For the theater set, August means it’s time for Tamarie Cooper to take center stage at the Catastrophic Theatre. This year marks the 17th installment of Cooper’s musical comedy series, and this one might very well be the perfect introduction to the series for the uninitiated. A Very Tamarie Christmas is a big-hearted, fun-spirited laugh-fest that critiques the three-month marathon of food, family, and frenzied shopping that we know as the holiday season.
This year’s musical beat all retail to decorate for the holiday season because A Very Tamarie Christmas was every bit the traditional Hallmark card worthy decor – presents, bows, snowflakes, a snowman, reindeer, Santa and anything else your child-like heart could imagine!
Produced by Catastrophic Theatre, A Very Tamarie Christmas is local goddess Tamarie Cooper’s 17th flirtation with musical as drug-induced memoir, a thing that begins with a thought, maybe with a question, and then romps joyously downhill from that point forward.
"Wild and crazy" is the guiding principle for everything in Tamarie Cooper's annual summer musicals, especially the costumes.
This year's show, "A Very Tamarie Christmas," is no exception. From Gregory Dean's festively embellished duds (he's Christmas personified) to the floppy-eared rabbit suit Noel Bowers sports as a lewdly rapping Easter Bunny, the costumes are as crucial to the outlandish fun as the performers, songs and sketches.
Tamarie Cooper gives Houston Christmas in July with A VERY TAMARIE CHRISTMAS and it is definitely a treat! She is at it again with her original summer musical, and this year with a book by Patrick Reynolds, music by Miriam Daly and Joe Folladori, and lyrics by Tamarie Cooper, Miriam Daly, Joe Folladori, Miki Johnson, and Patrick Reynolds, she has conceived an effervescent spectacle full of mirth and some of that good old Christmas spirit. It is never early to get in the mood for one of the great holidays ever, right
For the 17th summer, Cooper has conceived, directed and choreographed a zany original musical in which she also stars. Appropriately enough, "A Very Tamarie Christmas" has the feeling of a rowdy holiday party. It generates lots of laughs, fun and surprises, with good company and festive accoutrements - a little out of control at times, but never dull. And no hangover.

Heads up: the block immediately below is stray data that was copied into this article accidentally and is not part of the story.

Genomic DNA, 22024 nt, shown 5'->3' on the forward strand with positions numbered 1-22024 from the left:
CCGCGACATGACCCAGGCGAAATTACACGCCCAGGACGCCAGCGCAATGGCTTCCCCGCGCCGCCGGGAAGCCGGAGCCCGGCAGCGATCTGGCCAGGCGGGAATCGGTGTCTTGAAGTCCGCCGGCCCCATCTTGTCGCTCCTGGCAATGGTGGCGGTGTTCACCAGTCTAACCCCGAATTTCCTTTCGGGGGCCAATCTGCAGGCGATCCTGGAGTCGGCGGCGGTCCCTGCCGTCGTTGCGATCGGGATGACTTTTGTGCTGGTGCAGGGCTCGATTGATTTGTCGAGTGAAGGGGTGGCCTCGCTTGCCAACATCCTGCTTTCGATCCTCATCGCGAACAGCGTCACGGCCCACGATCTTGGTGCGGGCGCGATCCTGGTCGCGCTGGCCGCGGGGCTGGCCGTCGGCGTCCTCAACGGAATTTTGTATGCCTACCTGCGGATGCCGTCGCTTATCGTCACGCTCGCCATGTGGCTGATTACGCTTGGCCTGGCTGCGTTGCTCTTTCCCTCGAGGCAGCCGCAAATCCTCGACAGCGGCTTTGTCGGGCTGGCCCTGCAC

It wouldn't be summer in Houston without a crazy-quilt vaudeville from Tamarie Cooper and those Catastrophic troopers on a sublimely goofy warpath. Superbly wrapped (thank you Ryan McGettigan and Eric Marsh for those '50s snowflakes and colorful wash), Christmas is the best present ever. You don't even have to shake it to find out what's in it, it'll shake you.
Houston comedienne Tamarie Cooper's 17th show may be billed as A Very Tamarie Christmas, but the vaudevillian romp, written in collaboration with Patrick Reynolds, is a ridiculous odyssey that thumbs its nose at the stereotypes of countless holidays. The Catastrophic Theatre production opens on Thursday and runs through Aug. 30.
Three-time Emmy Award winner Jim Parsons, the star of "The Big Bang Theory," one of the most successful situation comedies on network TV. For the past few years the actor who grew up in Spring and graduated from the University of Houston has given $300,000 to the Catastrophic Theatre, where he performed many times early in his career.
Jason Nodler, Catastrophic's artistic director, says he met Parsons at an audition in 1995, when the company was known as Infernal Bridegroom Productions.
"We knew right away we were going to cast him," Nodler says. "He was really wonderful."
After four years with Infernal Bridegroom, Parsons attended graduate school in San Diego, then moved to New York and eventually landed the part of a lifetime. It came with some cash to spare.
"Back when we were making plays together, pretty much growing up together, we would have dreamed of having an angel like Jim," Nodler said. "We didn't realize he was just on the next bar stool over. Of course we're very grateful. Jim's told me he thinks of his support as a way of remaining a part of our work."